To help us achieve this goal and help Mississauga residents understand both the historical and contemporary issues facing the Indigenous community, the Culture Division is hosting a half-day session on Indigenous Cultural Competency.

This training session will be led by Michael Etherington, Manager of Culture Programs, Native Canadian Centre Toronto.

In the session, Michael will explain how we can create a platform for promoting cultural competency for Indigenous relations.

The content of the session will include an overview of terminology and definitions, statistics and demographical information, historical events and their impacts on cultural identity and contemporary issues facing Indigenous people.

Kris Noakes, President, Peel Aboriginal Network will be delivering an introduction to the exercise.

The Native Canadian Centre Toronto is Toronto’s oldest Indigenous community organization and one of the original Friendship Centres in Canada. It provides social, recreational, cultural and spiritual services for the Indigenous community and visitors alike.

 

Register Now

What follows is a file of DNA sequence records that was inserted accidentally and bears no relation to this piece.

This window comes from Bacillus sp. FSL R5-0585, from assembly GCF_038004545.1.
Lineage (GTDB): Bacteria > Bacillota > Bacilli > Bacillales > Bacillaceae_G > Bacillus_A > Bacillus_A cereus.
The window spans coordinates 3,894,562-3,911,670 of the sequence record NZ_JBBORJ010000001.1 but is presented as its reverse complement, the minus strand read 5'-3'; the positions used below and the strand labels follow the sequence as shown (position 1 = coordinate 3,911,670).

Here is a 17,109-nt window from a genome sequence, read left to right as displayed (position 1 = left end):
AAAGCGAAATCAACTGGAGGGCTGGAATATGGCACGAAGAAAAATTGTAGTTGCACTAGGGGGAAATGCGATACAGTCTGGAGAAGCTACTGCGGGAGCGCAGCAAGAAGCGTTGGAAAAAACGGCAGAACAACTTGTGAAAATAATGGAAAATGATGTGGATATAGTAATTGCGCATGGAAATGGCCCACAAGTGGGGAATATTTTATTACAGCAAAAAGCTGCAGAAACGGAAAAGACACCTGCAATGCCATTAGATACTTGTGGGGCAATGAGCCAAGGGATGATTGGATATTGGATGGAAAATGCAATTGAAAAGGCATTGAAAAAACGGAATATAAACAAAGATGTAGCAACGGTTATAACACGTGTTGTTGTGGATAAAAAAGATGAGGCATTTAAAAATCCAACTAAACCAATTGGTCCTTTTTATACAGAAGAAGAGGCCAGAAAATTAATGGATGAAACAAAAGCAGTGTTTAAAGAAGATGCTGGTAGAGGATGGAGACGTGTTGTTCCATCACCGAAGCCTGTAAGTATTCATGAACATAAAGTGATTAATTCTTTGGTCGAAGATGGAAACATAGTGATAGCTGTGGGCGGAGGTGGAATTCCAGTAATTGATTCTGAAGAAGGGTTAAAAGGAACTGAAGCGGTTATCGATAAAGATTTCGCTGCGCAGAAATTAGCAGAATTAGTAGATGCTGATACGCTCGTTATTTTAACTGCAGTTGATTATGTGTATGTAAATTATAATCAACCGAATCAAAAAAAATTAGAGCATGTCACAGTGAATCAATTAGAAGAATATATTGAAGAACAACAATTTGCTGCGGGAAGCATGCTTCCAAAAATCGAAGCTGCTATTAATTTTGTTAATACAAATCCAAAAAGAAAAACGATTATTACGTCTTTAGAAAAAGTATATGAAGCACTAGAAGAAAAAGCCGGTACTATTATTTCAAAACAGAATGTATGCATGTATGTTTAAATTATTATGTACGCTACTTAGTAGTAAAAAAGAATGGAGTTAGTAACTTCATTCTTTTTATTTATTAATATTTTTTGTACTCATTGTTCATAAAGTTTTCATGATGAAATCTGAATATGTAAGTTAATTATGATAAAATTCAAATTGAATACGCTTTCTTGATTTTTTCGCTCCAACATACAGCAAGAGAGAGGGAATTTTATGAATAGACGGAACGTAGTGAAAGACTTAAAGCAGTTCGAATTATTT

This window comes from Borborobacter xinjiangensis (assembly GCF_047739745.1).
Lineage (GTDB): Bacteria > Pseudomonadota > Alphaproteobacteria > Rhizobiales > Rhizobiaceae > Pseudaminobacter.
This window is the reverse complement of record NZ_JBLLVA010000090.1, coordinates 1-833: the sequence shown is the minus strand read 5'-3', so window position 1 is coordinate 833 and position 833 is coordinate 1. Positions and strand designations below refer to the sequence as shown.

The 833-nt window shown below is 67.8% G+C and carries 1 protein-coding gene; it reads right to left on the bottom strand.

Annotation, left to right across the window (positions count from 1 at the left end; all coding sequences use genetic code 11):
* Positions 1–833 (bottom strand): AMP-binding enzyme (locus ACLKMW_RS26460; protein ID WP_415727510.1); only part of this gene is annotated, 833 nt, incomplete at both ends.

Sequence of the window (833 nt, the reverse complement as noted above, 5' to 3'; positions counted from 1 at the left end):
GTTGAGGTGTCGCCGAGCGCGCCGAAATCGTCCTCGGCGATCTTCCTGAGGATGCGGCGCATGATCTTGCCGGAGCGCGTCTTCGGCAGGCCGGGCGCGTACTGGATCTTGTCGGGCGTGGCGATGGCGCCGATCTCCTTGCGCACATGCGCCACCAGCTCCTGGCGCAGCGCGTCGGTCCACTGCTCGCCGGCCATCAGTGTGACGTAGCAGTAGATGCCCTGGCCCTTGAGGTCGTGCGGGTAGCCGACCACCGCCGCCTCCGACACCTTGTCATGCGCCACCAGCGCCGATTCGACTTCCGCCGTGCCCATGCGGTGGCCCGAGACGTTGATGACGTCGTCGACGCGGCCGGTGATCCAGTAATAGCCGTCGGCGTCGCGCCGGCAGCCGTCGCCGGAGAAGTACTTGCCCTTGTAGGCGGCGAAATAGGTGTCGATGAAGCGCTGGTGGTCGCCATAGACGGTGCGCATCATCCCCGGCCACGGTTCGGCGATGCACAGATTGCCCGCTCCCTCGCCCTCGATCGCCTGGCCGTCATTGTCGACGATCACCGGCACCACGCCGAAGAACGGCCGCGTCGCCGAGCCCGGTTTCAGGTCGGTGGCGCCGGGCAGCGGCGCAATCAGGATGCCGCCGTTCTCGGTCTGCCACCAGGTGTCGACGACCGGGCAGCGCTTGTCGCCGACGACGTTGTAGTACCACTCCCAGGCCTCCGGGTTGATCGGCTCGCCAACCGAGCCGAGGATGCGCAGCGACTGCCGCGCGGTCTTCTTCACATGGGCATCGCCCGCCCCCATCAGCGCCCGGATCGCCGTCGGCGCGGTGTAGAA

Twitter

Follow @SaugaCulture to stay up to date with Mississauga Culture news!

Facebook

Like Mississauga Culture on Facebook to keep up with our news, updates and other discussions!

City of Mississauga Culture Division
201 City Centre Drive, Suite 202
Mississauga, Ontario L5B 2T4

[End]

Click here for an additional details about Michael Etherington’s work >

Updates

A Jan. 14, 2017 CBC article is entitled: “Reconciliation more than land acknowledgments, Indigenous groups say: As more powerful groups — like Winnipeg Jets — make statements, critics worry it could become ‘formality'”.

An April 23, 2017 Big Think article is entitled: “Discovery of North America’s Oldest Settlement Proves Native Canadian Legend True.”

 

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Aboriginal Movie Café (April 13, 2017) and Indigenous Knowledge Certificate at Humber College Lakeshore Campus

I am pleased to share with you the following April 3, 2017 message from Kevin Vose-Landivar of Humber College, who notes that these events are open to any interested member of the community: